"Given Crispian Mills' music, I wasn't expecting much - apart from Simon Pegg - of his debut as a writer-director, but surprisingly, it's really good..." posted a friend whose taste I greatly respect. Immediately I wanted to see the film, which I hadn't heard of before. For starters, I think this friend and ... well, most people are a bit harsh on Kula Shaker (a minor Britpop band, remembered for ill-judged public-school-hippie pronouncements, and psychedelic influenced tunes which I found quite catchy). And Mills comes from a strong cinematic lineage (grandfather Sir John, mother Hayley) so you'd hope he'd produce something reasonable. He also seems to have aged well and whatever my sixteen year old self saw in his looks…
I was promised Simon Pegg running around in underpants and this film delivered. That being said...
As a black comedy of sorts, it lacks almost any level of effective humour, which is the main factor working against it. Other than this, Pegg's intense theatrics are noteworthy - gotta love the Vinncet-Price-like inner monologue going through his head most of the picture. The film is also undeniably a visual treat filled with clever cinematography and sound and music editing, indicating Mills and Hopewell do have a flair for creating sensorial experiences - but have yet to prove themselves with worthwhile content.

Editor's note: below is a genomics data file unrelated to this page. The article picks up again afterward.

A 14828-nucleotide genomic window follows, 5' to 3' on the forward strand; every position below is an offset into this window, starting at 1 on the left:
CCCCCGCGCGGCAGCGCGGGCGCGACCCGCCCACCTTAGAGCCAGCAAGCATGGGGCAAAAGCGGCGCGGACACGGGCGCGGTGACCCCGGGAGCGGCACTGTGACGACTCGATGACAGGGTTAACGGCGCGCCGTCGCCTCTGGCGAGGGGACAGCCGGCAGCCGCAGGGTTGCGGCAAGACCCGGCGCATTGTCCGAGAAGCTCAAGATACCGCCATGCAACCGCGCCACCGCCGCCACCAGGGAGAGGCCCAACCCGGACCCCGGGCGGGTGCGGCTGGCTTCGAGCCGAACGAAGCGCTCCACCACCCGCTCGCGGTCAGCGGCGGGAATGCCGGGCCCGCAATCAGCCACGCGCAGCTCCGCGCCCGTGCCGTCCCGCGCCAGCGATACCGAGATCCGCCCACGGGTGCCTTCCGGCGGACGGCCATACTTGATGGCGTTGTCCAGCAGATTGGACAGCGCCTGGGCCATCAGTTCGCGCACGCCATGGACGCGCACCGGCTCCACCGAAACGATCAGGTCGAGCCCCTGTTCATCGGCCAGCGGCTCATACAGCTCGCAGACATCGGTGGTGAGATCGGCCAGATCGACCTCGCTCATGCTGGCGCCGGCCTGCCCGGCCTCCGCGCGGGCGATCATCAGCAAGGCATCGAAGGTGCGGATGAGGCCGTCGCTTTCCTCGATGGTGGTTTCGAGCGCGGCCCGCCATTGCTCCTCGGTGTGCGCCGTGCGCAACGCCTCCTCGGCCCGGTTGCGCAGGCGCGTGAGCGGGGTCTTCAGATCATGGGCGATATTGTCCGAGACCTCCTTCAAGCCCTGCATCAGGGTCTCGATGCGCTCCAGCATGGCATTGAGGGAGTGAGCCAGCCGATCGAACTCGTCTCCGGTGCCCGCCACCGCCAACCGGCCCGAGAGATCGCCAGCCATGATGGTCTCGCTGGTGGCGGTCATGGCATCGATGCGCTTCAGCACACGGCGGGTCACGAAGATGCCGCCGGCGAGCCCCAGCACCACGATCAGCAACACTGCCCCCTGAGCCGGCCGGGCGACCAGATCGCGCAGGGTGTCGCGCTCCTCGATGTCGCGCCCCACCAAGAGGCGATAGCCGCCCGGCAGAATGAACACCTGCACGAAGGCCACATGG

This isn't terrible but it does reek of Pegg doing someone a favour.
A Review Haiku
I feel ya, my dude.
Behind the shower curtain…
Always check that out.
Have you ever had a little bit of success, and stand on the precipice of more success, and just thinking about that all made you a bit neurotic? And that neurosis takes a hold of that buried natural fear of death to drag it to the forefront of everything to the point of ruining your life and sabotaging your current and future success? This movie is a metaphor for that.
It is not as much a Fantastic Fear of Everything as A Fantastic Fear of Laundry Mats. There is a lot of potential here in the premise and within the execution of the first five minutes. After those five minutes, all that potential is squandered. I would have loved a whimsically creepy film that worked as a combination of Jean-Pierre Jeunet and Tim Burton, where I thought this was headed. Instead it went for Broad comedy within a horror plot and it became silly and unenjoyable. Also there is nothing entertaining about laundry.
There are glimmers of potential within the conceptual bounds of A Fantastic Fear of Everything.The unfortunate problem is that there is no urgency here.
Jack (Simon Pegg) starts off batty as a loon and the first 2/3s of the movie is him doing his best batty Johnny Depp (esp. Secret Window era, which also happens to be about a writer). Pegg's character is researching serial killers for a tv series he's trying to write. At some point he starts seeing every creak of the house or rustle of the curtains as a killer out to slaughter him. We don't know what that point is because the movie starts with guns-blazing. There's no gentle up-ramping of insanity. It just is.
- As I Was Moving Ahead Occasionally I Saw…
- The Strange Colour of Your Body's Tears
- Bring Me the Head of Alfredo Garcia
- Attack of the Killer Tomatoes!
- A Colt Is My Passport
- Eagle vs. Shark
- Black Dynamite
- Death to Smoochy
- The Happiness of the Katakuris
- The Last Word
- Ruby Sparks
- Stranger Than Fiction
- Fear and Loathing in Las Vegas
I have this weird fetish for movies about writers. I love all of them, good or bad.
Please help me…